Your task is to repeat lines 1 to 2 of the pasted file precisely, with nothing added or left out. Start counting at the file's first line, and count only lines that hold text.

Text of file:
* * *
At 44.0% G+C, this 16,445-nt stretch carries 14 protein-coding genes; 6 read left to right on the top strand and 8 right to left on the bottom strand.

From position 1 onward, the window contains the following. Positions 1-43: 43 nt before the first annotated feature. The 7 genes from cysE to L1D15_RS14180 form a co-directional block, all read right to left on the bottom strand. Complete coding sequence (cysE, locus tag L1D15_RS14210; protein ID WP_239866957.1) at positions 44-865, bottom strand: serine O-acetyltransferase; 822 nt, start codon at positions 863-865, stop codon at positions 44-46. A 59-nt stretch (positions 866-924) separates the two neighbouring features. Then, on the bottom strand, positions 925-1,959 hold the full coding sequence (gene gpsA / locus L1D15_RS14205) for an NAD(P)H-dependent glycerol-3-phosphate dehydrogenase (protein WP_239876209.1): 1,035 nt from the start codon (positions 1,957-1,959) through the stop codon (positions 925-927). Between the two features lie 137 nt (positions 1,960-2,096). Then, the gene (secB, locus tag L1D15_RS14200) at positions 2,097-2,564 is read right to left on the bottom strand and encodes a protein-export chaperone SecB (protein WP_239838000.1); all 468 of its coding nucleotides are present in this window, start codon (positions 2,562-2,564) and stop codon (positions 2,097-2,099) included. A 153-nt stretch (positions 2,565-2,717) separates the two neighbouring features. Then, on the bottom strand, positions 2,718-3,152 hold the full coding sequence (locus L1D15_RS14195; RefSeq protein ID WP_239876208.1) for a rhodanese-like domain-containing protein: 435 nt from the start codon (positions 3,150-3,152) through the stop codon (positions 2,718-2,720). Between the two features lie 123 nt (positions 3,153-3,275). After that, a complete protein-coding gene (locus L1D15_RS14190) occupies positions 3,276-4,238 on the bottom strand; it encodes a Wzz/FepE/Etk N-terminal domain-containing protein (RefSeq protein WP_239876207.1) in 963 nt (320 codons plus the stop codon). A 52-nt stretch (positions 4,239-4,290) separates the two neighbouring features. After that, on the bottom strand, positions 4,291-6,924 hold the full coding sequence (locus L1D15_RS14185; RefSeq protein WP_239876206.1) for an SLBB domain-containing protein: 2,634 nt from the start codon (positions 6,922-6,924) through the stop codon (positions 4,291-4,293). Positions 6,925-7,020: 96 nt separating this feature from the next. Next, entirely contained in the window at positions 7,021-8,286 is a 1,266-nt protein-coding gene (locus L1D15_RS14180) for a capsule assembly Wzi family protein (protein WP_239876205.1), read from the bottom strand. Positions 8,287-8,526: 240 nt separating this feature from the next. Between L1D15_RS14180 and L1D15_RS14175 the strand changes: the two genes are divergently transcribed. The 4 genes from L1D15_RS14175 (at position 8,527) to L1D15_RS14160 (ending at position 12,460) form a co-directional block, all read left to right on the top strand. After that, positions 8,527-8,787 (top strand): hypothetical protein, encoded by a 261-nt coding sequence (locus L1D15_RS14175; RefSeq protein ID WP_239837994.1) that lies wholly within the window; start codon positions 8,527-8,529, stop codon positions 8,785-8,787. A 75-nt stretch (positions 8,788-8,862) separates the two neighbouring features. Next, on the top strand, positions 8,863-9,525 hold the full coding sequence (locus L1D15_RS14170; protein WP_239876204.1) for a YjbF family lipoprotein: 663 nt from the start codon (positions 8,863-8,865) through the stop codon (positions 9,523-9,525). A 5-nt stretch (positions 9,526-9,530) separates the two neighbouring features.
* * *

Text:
At 44.0% G+C, this 16,445-nt stretch carries 14 protein-coding genes; 6 read left to right on the top strand and 8 right to left on the bottom strand.

From position 1 onward, the window contains the following. Positions 1-43: 43 nt before the first annotated feature. The 7 genes from cysE to L1D15_RS14180 form a co-directional block, all read right to left on the bottom strand. Complete coding sequence (cysE, locus tag L1D15_RS14210; protein ID WP_239866957.1) at positions 44-865, bottom strand: serine O-acetyltransferase; 822 nt, start codon at positions 863-865, stop codon at positions 44-46. A 59-nt stretch (positions 866-924) separates the two neighbouring features. Then, on the bottom strand, positions 925-1,959 hold the full coding sequence (gene gpsA / locus L1D15_RS14205) for an NAD(P)H-dependent glycerol-3-phosphate dehydrogenase (protein WP_239876209.1): 1,035 nt from the start codon (positions 1,957-1,959) through the stop codon (positions 925-927). Between the two features lie 137 nt (positions 1,960-2,096). Then, the gene (secB, locus tag L1D15_RS14200) at positions 2,097-2,564 is read right to left on the bottom strand and encodes a protein-export chaperone SecB (protein WP_239838000.1); all 468 of its coding nucleotides are present in this window, start codon (positions 2,562-2,564) and stop codon (positions 2,097-2,099) included. A 153-nt stretch (positions 2,565-2,717) separates the two neighbouring features. Then, on the bottom strand, positions 2,718-3,152 hold the full coding sequence (locus L1D15_RS14195; RefSeq protein ID WP_239876208.1) for a rhodanese-like domain-containing protein: 435 nt from the start codon (positions 3,150-3,152) through the stop codon (positions 2,718-2,720). Between the two features lie 123 nt (positions 3,153-3,275). After that, a complete protein-coding gene (locus L1D15_RS14190) occupies positions 3,276-4,238 on the bottom strand; it encodes a Wzz/FepE/Etk N-terminal domain-containing protein (RefSeq protein WP_239876207.1) in 963 nt (320 codons plus the stop codon). A 52-nt stretch (positions 4,239-4,290) separates the two neighbouring features. After that, on the bottom strand, positions 4,291-6,924 hold the full coding sequence (locus L1D15_RS14185; RefSeq protein WP_239876206.1) for an SLBB domain-containing protein: 2,634 nt from the start codon (positions 6,922-6,924) through the stop codon (positions 4,291-4,293). Positions 6,925-7,020: 96 nt separating this feature from the next. Next, entirely contained in the window at positions 7,021-8,286 is a 1,266-nt protein-coding gene (locus L1D15_RS14180) for a capsule assembly Wzi family protein (protein WP_239876205.1), read from the bottom strand. Positions 8,287-8,526: 240 nt separating this feature from the next. Between L1D15_RS14180 and L1D15_RS14175 the strand changes: the two genes are divergently transcribed. The 4 genes from L1D15_RS14175 (at position 8,527) to L1D15_RS14160 (ending at position 12,460) form a co-directional block, all read left to right on the top strand. After that, positions 8,527-8,787 (top strand): hypothetical protein, encoded by a 261-nt coding sequence (locus L1D15_RS14175; RefSeq protein ID WP_239837994.1) that lies wholly within the window; start codon positions 8,527-8,529, stop codon positions 8,785-8,787. A 75-nt stretch (positions 8,788-8,862) separates the two neighbouring features. Next, on the top strand, positions 8,863-9,525 hold the full coding sequence (locus L1D15_RS14170; protein WP_239876204.1) for a YjbF family lipoprotein: 663 nt from the start codon (positions 8,863-8,865) through the stop codon (positions 9,523-9,525). A 5-nt stretch (positions 9,526-9,530) separates the two neighbouring features.